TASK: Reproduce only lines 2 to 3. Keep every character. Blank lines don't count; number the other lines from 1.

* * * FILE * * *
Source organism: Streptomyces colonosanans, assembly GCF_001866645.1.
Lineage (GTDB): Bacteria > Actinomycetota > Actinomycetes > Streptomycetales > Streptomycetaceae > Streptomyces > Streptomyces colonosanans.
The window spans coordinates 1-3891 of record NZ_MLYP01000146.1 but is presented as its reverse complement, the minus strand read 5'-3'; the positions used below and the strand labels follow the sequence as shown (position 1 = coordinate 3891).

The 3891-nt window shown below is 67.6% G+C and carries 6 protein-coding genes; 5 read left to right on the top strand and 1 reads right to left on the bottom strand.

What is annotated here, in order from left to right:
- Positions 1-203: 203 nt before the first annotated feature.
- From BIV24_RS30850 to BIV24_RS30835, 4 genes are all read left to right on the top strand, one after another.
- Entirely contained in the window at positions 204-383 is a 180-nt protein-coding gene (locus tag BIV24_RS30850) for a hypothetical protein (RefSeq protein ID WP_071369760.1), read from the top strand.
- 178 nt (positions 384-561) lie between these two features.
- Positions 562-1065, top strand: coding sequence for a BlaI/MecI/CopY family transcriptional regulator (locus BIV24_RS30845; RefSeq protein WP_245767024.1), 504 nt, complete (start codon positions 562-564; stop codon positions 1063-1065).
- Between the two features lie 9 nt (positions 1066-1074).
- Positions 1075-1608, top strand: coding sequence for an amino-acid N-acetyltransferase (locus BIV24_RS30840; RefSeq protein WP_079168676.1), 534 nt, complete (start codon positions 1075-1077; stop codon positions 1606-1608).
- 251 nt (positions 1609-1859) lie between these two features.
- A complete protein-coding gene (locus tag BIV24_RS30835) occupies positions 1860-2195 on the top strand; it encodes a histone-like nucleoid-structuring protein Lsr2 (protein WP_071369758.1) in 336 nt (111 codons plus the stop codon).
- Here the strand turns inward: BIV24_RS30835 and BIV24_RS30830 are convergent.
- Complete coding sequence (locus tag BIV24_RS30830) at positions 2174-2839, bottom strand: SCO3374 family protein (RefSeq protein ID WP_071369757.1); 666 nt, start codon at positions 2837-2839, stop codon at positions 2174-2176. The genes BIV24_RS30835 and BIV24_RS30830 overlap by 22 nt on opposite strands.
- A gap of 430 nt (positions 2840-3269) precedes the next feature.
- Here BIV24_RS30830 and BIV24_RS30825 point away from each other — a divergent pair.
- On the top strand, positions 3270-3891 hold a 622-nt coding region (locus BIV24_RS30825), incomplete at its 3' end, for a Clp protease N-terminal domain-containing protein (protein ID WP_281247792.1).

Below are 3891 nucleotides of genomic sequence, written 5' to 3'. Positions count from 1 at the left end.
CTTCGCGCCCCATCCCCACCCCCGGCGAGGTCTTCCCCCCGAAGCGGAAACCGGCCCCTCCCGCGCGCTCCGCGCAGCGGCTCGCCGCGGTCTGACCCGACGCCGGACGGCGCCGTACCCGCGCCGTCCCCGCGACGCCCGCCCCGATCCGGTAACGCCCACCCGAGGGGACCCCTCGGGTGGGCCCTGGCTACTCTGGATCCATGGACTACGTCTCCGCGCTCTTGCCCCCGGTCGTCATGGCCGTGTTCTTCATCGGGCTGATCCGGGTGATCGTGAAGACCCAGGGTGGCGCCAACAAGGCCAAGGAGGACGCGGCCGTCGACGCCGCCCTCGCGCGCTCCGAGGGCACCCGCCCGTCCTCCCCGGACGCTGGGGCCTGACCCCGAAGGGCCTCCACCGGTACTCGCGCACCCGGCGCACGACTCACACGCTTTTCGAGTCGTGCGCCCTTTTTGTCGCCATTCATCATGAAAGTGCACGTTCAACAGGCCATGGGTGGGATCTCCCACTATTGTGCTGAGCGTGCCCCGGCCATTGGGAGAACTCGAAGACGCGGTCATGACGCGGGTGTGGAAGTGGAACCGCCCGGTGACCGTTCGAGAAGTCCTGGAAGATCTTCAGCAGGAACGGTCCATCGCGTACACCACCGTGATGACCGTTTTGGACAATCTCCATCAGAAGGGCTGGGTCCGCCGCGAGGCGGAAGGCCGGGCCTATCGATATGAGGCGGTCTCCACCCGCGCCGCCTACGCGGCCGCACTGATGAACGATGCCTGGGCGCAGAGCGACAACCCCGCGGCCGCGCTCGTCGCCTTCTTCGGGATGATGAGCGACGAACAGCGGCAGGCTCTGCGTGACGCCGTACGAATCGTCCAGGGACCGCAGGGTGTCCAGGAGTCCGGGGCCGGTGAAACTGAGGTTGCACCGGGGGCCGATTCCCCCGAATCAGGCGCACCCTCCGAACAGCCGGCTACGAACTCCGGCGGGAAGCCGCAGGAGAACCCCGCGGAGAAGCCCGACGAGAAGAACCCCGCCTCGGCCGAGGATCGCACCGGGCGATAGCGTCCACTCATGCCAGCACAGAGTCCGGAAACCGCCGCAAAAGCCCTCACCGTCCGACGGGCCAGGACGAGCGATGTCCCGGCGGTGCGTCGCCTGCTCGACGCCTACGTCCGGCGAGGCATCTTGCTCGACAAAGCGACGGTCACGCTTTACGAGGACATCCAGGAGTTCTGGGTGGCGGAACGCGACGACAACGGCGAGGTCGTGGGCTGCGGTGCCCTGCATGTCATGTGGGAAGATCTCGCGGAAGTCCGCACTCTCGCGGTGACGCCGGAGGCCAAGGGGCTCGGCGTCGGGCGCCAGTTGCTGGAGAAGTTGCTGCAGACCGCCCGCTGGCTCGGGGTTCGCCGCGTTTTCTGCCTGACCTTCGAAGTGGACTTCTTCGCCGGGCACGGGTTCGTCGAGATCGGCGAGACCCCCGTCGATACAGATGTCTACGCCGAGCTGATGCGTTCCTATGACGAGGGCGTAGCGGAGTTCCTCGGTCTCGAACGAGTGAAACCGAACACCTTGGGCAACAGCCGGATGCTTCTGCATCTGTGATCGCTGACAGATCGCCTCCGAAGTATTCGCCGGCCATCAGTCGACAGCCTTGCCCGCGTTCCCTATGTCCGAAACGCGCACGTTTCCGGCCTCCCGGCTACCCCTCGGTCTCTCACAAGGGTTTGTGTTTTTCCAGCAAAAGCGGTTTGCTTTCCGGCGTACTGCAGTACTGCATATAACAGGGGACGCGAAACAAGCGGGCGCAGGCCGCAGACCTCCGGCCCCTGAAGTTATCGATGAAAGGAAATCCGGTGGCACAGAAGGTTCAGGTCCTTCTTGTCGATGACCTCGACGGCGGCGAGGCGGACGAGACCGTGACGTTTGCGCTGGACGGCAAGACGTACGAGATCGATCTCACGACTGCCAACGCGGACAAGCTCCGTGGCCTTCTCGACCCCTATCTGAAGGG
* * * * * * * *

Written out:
Lineage (GTDB): Bacteria > Actinomycetota > Actinomycetes > Streptomycetales > Streptomycetaceae > Streptomyces > Streptomyces colonosanans.
The window spans coordinates 1-3891 of record NZ_MLYP01000146.1 but is presented as its reverse complement, the minus strand read 5'-3'; the positions used below and the strand labels follow the sequence as shown (position 1 = coordinate 3891).